Friday, July 8, 2011

Forgotten Books: The Gracie Allen Murder Case by S.S. Van Dine

Back in the Golden Age of second-hand bookstores (meaning the Pre-Internet age), I used to see this book a lot, and was intrigued. But by the time I got intrigued enough to buy it, it wasn’t there. And soon, neither were the stores.

But a couple of weeks ago I attended the annual Rose City Book Fair, which is sort of throwback to those by-gone days, where I ran into several old friends - and one old book I could no longer resist - The Gracie Allen Murder Case.

Prior to this, my only acquaintance with Philo Vance was seeing William Powell in The Kennel Murder Case, and that was so long ago I don’t remember anything about it, except that he was not playing Nick Charles.

But I was only mildly curious about old Philo. The real attraction was Gracie, one of my favorite comediennes of all time.

Apparently this book came about when, near the end of S.S. Van Dine’s writing career, Paramount asked him for a screen treatment pairing Philo Vance with Gracie Allen. Van Dine delivered a story involving Gracie, her mother, her brother and George Burns and collected his dough. Then everything went sideways. Burns opted out of the movie project and Paramount decided to do their own thing with Vance and Gracie.

I haven’t seen the film (released in 1939), but it sounds fun, with Gracie taking over the action and repeatedly calling Vance “Fido.” In this one, Vance was played by Warren William, the screen's first Perry Mason.

Meanwhile, Van Dine wrote the novel based on his screen story, resulting in a strangely amusing book. As a character, Philo Vance is okay, though he talks funny and goes to the well for too many foreign words and literary allusions. The big surprise was that Van Dine simply did not get Gracie Allen. Her distinct brand of humor should have translated easily onto the page, but Van Dine failed miserably. This could have been a great book if the studio had approached Raymond Chandler or Rex Stout instead.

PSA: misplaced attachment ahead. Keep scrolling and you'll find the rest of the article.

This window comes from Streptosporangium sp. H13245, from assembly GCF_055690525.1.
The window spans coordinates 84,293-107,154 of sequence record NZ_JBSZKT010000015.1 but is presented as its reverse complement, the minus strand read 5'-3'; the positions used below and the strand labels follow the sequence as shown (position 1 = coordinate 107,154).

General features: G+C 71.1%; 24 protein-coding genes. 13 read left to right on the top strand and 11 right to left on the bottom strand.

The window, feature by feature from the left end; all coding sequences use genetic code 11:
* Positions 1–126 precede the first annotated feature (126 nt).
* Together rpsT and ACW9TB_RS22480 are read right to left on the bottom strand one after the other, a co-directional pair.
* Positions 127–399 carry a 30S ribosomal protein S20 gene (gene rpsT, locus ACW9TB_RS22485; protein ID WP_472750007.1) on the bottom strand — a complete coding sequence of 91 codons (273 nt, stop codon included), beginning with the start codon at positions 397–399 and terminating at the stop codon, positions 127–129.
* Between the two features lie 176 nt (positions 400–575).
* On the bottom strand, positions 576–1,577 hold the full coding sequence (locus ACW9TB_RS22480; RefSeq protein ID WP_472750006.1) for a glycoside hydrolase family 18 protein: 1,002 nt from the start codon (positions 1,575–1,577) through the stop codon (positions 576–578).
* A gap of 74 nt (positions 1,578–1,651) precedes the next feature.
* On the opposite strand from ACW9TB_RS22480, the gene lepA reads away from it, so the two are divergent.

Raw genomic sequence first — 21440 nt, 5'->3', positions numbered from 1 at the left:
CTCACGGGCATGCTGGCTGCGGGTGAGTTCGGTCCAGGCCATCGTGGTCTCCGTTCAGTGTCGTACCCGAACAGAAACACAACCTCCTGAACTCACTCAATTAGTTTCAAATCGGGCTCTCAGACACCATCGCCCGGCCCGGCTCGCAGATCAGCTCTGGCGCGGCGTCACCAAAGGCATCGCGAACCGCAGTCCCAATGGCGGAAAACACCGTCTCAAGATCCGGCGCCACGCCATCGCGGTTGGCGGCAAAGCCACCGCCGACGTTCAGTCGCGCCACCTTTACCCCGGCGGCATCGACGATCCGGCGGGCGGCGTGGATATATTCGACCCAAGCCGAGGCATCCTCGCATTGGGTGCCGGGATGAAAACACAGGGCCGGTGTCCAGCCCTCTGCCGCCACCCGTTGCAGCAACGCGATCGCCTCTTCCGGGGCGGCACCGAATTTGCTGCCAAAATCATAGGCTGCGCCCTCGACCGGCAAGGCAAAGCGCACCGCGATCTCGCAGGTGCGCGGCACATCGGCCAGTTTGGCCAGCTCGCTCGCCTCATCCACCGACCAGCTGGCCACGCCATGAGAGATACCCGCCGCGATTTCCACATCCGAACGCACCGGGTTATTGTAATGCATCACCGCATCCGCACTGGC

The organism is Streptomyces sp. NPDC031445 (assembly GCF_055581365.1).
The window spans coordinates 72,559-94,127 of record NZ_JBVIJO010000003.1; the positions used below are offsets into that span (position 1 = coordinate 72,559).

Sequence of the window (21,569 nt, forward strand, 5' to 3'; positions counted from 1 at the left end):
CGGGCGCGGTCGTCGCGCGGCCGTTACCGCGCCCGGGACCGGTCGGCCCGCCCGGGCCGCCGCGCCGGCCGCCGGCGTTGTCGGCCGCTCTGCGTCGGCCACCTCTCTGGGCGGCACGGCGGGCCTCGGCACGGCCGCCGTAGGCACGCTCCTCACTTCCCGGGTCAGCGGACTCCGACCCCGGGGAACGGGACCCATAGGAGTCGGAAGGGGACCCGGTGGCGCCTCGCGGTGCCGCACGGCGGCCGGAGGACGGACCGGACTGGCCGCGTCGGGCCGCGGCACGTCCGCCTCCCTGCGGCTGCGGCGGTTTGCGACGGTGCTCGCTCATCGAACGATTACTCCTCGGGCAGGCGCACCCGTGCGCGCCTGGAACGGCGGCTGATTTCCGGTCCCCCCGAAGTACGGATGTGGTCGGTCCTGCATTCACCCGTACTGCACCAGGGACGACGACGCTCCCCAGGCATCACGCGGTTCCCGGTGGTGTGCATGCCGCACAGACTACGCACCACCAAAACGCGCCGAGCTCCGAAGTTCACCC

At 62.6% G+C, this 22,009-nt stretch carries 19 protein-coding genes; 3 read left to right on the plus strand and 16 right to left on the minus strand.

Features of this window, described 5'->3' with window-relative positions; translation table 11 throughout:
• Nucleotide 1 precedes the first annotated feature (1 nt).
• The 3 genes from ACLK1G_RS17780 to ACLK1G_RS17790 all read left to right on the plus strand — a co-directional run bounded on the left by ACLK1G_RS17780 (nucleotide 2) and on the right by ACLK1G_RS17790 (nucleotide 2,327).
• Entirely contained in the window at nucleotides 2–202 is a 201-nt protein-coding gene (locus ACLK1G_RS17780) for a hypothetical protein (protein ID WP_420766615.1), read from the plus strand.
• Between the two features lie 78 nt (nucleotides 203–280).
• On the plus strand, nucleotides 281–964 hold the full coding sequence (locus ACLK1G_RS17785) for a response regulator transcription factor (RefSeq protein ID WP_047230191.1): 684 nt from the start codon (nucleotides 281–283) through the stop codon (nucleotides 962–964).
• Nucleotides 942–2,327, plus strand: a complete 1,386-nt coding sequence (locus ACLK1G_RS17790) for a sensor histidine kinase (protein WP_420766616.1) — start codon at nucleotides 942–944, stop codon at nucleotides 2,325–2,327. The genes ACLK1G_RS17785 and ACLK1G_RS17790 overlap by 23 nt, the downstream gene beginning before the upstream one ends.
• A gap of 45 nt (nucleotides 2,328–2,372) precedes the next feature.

As presented here, Gracie is ditzy, scatterbrained and lovable, but never funny. I was on the lookout for a couple of good lines I could quote, and failed to find a single one. The best that can be said is that she wanders on and off stage (mostly off) like some sort of magical creature and unwittingly provides Vance will all the clues he needs to solve the case. And Van Dine's handling of George Burns is even more inept. He’s a typical jealous boyfriend who could have been played by anyone out of central casting. It’s no wonder George had no interest in the film.

Want to see for yourself? Download the book for free HERE.

Crave Forgotten Books? Find more at pattinase!


Deka Black said...

This Forgotten Books articles are incredible. There is so many stories and so little time...

Jerry House said...

For me, Philo Vance should be taken in short spurts, preferably one book in every twenty-five years or so. Yet I love the early Ellery Queen; the books were clearly inspired by the insufferable Philo.

Reportedly, GRACIE is the weakest of the Vance ouvre. It is probably the one I would enjoy most, so I will get to it when the twenty-five years or so are up.

George said...

I'm with Jerry: I can only tolerate S.S. Van Dine in small doses. But, at the time he wrote, the public eagerly read these books. The Gracie Allen volume seems to have been a marketing ploy.

Glen Davis said...

SS Van Dine takes some getting used to, but if you can get past all the archaic language, the puzzles are very effective.

Yvette said...

Enjoyed reading your review. I read one or two S.S. Van Dine books years ago but have no memory of them except that I stopped at two and never bothered with more. So that, in itself tells me everything.

Since the download is free, though (and thanks for the link!) I'll take a look. :)

Reminds me to try and find the film. I am a Warren William fan.

Cap'n Bob said...

One Van Dine novel was enough for me, but I have enjoyed the few Vance movies I saw.

Anonymous said...

I have read most of Vance, not Gracie however. Your review doesn't inspire me to do so, and frankly I've never been all that crazy about Gracie's comedy anyway. But I was suprised and delighted to learn that these books are out of copyright, because I've had no luck in finding a copy of Casino, which I've never read and was always curious about, particularly the improbable "scientific" murder method presented in the not-very-good movie with Paul Lukas as Vance. It's now cranking out of my printer and I'll start reading it as soon as the toner is dry.
Art Scott

Evan Lewis said...

Pleased to be of service, Mr. S.

Richard Prosch said...

Haven't seen this before. Looks like fun --reminds me of Ron Goulart's Groucho Marx detective stories.